Concise – 14 songs in 35 minutes, so much depth and variety in such a short period – and perfectly formed, here is a band at the height of their powers, yet at the same time stretching and growing. From the raw throwback that is “Drive My Car”, the folk-rock inspired-by-yet-outdoing-the-Byrds “If I Needed Someone”, the early Indian influences that come through “Norwegian Wood”, the folk stylings of “In My Life”, and the chanson leanings of “Michelle”, this is an album rich in variety yet still hanging together as a perfectly paced exemplar.


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Ukuele album nights

So this seems to have officially become a thing! After the earlier posting of a songbook for Blondie’s Parallel Lines, I slightly vaguely suggested that we try a spin on the vinyl listening party idea. The plan being to listen to Blondie’s Parallel Lines (on vinyl) , track by track, and then play together – as a ukulele jam – each track. So listening to each song, remembering how it was done, and then jam together on said track.

Well the reaction to the idea definitely seemed to have legs. And so a couple of weeks ago I led a night with 30-40-ish of our local Ukulele group (Southampton Ukulele Jam) doing just that. With the exception of a dodgy record player (the backup iPod to the rescue!) the evening seemed to be a roaring success. So much so that we’re planning a series of them (next one coming in the next post).

Below are a couple of videos from the evening – one of us doing Heart of Glass, the second of Sunday Girl. I claim no copyright on this idea, so feel free to try it yourself.

 


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Hold Me Now – Thompson Twins

Thompson Twins were a strange one. Originally formed in the late 1970s as a somewhat anarchic and ramshackle collective, it took a deliberate change of direction off the back of the early 80s synthpop book for them to both shed their street-cred and to finally achieve success – huge success.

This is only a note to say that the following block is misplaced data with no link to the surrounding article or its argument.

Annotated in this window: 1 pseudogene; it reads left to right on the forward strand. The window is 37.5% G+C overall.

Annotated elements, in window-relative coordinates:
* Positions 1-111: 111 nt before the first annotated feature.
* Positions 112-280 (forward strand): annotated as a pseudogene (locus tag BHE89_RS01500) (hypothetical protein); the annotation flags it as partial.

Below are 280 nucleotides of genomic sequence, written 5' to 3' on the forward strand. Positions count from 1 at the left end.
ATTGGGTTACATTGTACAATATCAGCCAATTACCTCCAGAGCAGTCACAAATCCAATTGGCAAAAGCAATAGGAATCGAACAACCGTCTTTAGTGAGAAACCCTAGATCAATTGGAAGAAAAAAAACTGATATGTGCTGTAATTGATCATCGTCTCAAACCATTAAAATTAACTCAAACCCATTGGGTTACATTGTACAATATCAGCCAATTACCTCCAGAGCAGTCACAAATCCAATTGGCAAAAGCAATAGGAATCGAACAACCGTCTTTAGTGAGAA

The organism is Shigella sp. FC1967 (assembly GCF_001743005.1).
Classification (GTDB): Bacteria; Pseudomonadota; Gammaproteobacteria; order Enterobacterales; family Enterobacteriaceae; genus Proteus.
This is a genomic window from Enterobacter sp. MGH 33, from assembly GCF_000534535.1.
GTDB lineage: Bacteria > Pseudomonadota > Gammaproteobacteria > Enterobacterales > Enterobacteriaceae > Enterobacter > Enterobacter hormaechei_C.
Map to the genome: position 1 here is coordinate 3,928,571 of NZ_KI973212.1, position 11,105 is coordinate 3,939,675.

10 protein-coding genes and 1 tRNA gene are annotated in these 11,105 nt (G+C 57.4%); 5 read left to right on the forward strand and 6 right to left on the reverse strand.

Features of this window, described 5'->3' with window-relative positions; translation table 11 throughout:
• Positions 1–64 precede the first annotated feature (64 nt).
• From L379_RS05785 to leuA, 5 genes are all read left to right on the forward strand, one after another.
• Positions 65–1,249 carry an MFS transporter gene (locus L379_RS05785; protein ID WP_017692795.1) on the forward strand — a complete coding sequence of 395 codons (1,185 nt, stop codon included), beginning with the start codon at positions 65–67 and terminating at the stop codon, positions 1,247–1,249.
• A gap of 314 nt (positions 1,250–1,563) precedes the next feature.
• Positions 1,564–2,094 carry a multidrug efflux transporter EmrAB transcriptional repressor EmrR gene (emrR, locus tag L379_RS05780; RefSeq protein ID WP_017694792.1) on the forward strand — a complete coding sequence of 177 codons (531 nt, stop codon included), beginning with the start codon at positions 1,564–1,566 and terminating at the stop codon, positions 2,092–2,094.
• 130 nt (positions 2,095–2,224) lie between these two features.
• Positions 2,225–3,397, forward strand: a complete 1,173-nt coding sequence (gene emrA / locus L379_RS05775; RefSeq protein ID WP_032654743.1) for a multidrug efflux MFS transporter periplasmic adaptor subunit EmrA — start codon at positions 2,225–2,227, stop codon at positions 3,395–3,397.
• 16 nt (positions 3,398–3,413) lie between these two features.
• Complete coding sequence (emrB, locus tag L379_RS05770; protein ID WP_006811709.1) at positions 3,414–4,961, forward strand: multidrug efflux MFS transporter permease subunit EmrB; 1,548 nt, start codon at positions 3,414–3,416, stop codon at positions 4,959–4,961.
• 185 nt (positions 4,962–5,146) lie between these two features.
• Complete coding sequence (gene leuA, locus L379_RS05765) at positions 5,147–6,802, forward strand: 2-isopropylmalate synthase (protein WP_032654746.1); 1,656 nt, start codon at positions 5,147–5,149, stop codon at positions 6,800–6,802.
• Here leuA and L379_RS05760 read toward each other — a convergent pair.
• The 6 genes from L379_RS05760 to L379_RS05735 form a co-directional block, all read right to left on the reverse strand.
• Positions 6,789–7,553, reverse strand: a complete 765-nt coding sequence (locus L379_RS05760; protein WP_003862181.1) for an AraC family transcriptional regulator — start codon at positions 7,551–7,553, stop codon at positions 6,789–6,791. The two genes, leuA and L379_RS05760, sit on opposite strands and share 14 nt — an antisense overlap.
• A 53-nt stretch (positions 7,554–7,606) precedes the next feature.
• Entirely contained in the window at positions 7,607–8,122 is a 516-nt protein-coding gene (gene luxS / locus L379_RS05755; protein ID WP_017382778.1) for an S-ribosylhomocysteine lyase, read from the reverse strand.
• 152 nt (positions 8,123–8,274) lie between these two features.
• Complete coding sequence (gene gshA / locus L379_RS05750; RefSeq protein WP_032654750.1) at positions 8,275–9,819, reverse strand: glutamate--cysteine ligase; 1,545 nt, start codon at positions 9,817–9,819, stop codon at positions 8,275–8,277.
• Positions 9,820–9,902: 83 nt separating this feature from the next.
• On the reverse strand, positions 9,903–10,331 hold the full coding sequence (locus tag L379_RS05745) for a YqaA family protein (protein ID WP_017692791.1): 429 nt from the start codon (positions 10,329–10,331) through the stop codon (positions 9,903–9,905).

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Anybody coming to early Thompson Twins off the back of their huge pop success in the mid-80s is probably in for something of a shock. Strongly influenced by a lot of the post-punk sounds of the era, there’s scratchy guitar and world-music-inspired percussion all over this, reflecting the diverse nature of a 7-piece line-up. The band recorded a couple of albums in this mode – 1981’s “A Product Of… “,  and 1982’s “Set” – but it was in the opening track of the latter, a synth-heavy song called “In The Name Of Love“, that the seeds of the bands evolution were sown. The song was a huge hit in US clubs, and off the back of this a core set of the band – founder member Tom Currie, and percussionists Alannah Currie and Joe Leeway – broke away to form a new incarnation of the band. Their first fruits materialised as 1983’s Quick Step and Side Kick, which finally brought commercial success in the UK (including the hit single Love On Your Side). But it was that albums follow up, 1984’s Into The Gap, which finally broke the band world-wide, particularly in the US.

“Hold Me Now” was the first single from that album, and the first song to break through, top 10 across much of Europe, peaking at number 3 in the US. It’s a deceptively simple ballad, full of melancholy and longing, that gradually builds to a a final sustained, repeated choruses with soaring falsetto vocals overlaid. In many ways its a world away from those early sounds, and may seem to some a trite and corny commercial land-grab, but taken at face value is a lovely, enduring slice of sing-along pop.

And now for the songsheet. Basically the song is a simple repeated chord sequence all the way through (verse and chorus) of D / Bm / C / Asus4. I’e added a few optional “grace” chords in to the chorus – these are entirely optional, and the song doesn’t lose anything by not including them, but to my ears they do add something. Other than that just play away, and enjoy!


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Ellis Island – Mary Black

Sometimes you want a good old thrash. And sometimes you just need something a bit more gentle. This morning is a more gentle time.